While the outlines of the House plan are clear, the Trump White House has not issued a plan beyond the broad outlines the president campaigned on. It’s unclear when the president’s plan will be unveiled.
- Trump’s plan would reduce the top corporate tax rate from 35 percent to 15 percent, and also allow lots of non-corporate businesses, like sole proprietors and partnerships to pay that low rate.
- The House would cut the corporate rate to 20 percent.
- Among the biggest changes is something called a border adjustment tax, or BAT. It would levy a 20 percent tax on all imports of goods and services into the U.S.
- On the other hand, U.S. exports of goods and services wouldn’t be taxed at all.
Is stronger growth the answer?
If the Trump administration rejects the idea of a border adjustment tax, it will be hard pressed to find a way to make its tax plan “revenue neutral.” And one path open to it would be more aggressive “dynamic scoring.” Mnuchin has hinted that is a strategy the White House will employ. When asked in a CNBC interview how the Trump tax cuts would be paid for, he said stronger growth would produce enough tax revenue to offset the revenue losses from lower tax rates.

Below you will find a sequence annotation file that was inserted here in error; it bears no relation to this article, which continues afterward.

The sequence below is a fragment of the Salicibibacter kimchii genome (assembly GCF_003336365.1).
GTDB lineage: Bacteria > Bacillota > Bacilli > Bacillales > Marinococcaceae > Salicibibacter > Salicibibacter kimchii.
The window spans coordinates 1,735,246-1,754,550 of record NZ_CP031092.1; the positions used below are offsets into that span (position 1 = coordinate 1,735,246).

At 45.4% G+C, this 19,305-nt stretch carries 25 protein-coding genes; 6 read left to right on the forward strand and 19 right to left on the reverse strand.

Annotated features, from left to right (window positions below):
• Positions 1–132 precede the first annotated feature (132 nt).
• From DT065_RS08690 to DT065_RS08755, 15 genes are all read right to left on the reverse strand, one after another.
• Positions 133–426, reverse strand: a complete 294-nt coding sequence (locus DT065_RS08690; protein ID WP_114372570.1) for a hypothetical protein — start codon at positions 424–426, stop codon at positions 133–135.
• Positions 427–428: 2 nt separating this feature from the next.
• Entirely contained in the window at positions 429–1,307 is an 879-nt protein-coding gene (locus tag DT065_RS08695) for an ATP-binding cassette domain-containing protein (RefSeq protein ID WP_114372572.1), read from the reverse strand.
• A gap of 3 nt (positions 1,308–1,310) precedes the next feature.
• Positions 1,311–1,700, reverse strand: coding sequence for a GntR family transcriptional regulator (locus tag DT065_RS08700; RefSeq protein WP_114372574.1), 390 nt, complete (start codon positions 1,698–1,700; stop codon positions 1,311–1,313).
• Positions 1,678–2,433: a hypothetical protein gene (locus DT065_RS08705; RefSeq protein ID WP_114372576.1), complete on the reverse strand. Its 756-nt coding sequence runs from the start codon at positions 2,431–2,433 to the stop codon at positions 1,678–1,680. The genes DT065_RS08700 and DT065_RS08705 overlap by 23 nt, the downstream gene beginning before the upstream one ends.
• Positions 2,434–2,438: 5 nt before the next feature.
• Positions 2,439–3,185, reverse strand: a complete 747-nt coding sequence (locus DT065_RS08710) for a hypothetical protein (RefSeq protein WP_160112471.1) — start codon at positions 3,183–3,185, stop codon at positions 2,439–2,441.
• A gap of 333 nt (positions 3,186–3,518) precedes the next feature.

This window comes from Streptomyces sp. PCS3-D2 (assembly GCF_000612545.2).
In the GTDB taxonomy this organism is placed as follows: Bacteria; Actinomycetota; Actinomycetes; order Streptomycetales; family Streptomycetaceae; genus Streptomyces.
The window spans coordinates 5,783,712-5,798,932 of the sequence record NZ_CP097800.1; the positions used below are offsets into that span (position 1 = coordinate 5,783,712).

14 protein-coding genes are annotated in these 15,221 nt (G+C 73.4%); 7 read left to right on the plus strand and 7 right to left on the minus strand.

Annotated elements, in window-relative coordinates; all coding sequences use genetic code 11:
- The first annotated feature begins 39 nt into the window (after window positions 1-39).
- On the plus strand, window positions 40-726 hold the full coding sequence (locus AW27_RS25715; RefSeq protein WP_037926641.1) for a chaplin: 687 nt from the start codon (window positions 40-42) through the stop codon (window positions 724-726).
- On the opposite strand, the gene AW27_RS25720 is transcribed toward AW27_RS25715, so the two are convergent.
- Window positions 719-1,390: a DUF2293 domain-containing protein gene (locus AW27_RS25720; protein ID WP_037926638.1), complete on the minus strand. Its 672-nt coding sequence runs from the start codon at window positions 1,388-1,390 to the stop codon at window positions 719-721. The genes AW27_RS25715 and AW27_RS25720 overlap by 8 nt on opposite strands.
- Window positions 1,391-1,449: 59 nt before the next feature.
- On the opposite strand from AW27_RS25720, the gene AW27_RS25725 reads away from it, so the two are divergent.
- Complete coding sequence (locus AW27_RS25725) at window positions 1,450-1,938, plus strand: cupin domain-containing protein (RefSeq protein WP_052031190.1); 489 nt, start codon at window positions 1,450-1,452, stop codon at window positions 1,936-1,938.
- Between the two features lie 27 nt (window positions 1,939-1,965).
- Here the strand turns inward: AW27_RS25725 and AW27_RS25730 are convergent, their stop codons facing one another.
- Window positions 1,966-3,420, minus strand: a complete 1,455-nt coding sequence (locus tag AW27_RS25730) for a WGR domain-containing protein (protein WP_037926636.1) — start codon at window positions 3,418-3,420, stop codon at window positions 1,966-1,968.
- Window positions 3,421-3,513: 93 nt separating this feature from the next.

So just how aggressive might the White House growth estimates be? During the presidential campaign, Trump promised his policies would boost the economy enough so it would grow at an average rate of 4 percent a year. Mnuchin said Thursday the administration could produce growth rates averaging over 3 percent a year. During all of the Obama administration the economy grew, on average, about 2 percent a year.
Many economists doubt the Trump plan can change the growth equation by that much. The two main agents of growth are an increasing numbers of workers, and increases in the productivity of those workers. But the U.S. workforce is growing very slowly as baby boomers retire. In fact, immigration is the biggest source of growth in the workforce, and Trump has vowed to limit that.
As for productivity growth, it has been dismal in the past decade. It’s not clear why, but greater business investment in plants and technology could help. Republicans say cutting taxes will fuel that investment. But productivity expert Robert Gordon, a Northwestern University economist, says there’s little evidence that big tax cuts have boosted growth significantly. So predicting an extra percentage point of growth, a 50 percent increase from current levels, would be, to use a phrase President Trump likes, “phenomenal.”
Will deficit hawks buy it?
The Congressional Budget Office is the official arbiter of tax proposals being considered by Congress. The CBO will almost certainly produce a forecast far below the Trump White House prediction. There’s a long history of administrations, both Republican and Democrat, producing rosier growth estimates than the CBO, but usually the differences amount to a few tenths-of-a-percent, or less.
This White House would have to convince doubters, even in its own party, that its economic plan can boost growth rates by 50 percent. The question is whether a Republican Congress, where conservative deficit hawks have railed against growing budget deficits for decades, will buy into the president’s aggressive forecast.